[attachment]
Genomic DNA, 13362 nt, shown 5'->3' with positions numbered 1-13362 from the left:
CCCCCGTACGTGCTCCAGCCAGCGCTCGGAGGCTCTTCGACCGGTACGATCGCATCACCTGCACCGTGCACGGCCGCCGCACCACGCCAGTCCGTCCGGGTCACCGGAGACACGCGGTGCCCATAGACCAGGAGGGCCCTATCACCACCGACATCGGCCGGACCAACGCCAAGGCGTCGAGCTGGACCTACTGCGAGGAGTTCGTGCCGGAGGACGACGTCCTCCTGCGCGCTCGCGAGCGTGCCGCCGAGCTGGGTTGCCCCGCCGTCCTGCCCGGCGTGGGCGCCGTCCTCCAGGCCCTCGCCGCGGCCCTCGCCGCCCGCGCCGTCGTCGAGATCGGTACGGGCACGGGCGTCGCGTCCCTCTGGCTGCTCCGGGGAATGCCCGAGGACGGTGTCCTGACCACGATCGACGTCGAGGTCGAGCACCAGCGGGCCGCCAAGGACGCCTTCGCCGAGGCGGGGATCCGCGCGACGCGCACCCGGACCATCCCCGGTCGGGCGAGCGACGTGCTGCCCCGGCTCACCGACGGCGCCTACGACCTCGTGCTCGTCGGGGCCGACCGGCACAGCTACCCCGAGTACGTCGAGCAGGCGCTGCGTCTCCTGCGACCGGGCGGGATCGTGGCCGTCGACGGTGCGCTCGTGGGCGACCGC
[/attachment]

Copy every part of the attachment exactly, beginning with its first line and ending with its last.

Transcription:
Genomic DNA, 13362 nt, shown 5'->3' with positions numbered 1-13362 from the left:
CCCCCGTACGTGCTCCAGCCAGCGCTCGGAGGCTCTTCGACCGGTACGATCGCATCACCTGCACCGTGCACGGCCGCCGCACCACGCCAGTCCGTCCGGGTCACCGGAGACACGCGGTGCCCATAGACCAGGAGGGCCCTATCACCACCGACATCGGCCGGACCAACGCCAAGGCGTCGAGCTGGACCTACTGCGAGGAGTTCGTGCCGGAGGACGACGTCCTCCTGCGCGCTCGCGAGCGTGCCGCCGAGCTGGGTTGCCCCGCCGTCCTGCCCGGCGTGGGCGCCGTCCTCCAGGCCCTCGCCGCGGCCCTCGCCGCCCGCGCCGTCGTCGAGATCGGTACGGGCACGGGCGTCGCGTCCCTCTGGCTGCTCCGGGGAATGCCCGAGGACGGTGTCCTGACCACGATCGACGTCGAGGTCGAGCACCAGCGGGCCGCCAAGGACGCCTTCGCCGAGGCGGGGATCCGCGCGACGCGCACCCGGACCATCCCCGGTCGGGCGAGCGACGTGCTGCCCCGGCTCACCGACGGCGCCTACGACCTCGTGCTCGTCGGGGCCGACCGGCACAGCTACCCCGAGTACGTCGAGCAGGCGCTGCGTCTCCTGCGACCGGGCGGGATCGTGGCCGTCGACGGTGCGCTCGTGGGCGACCGC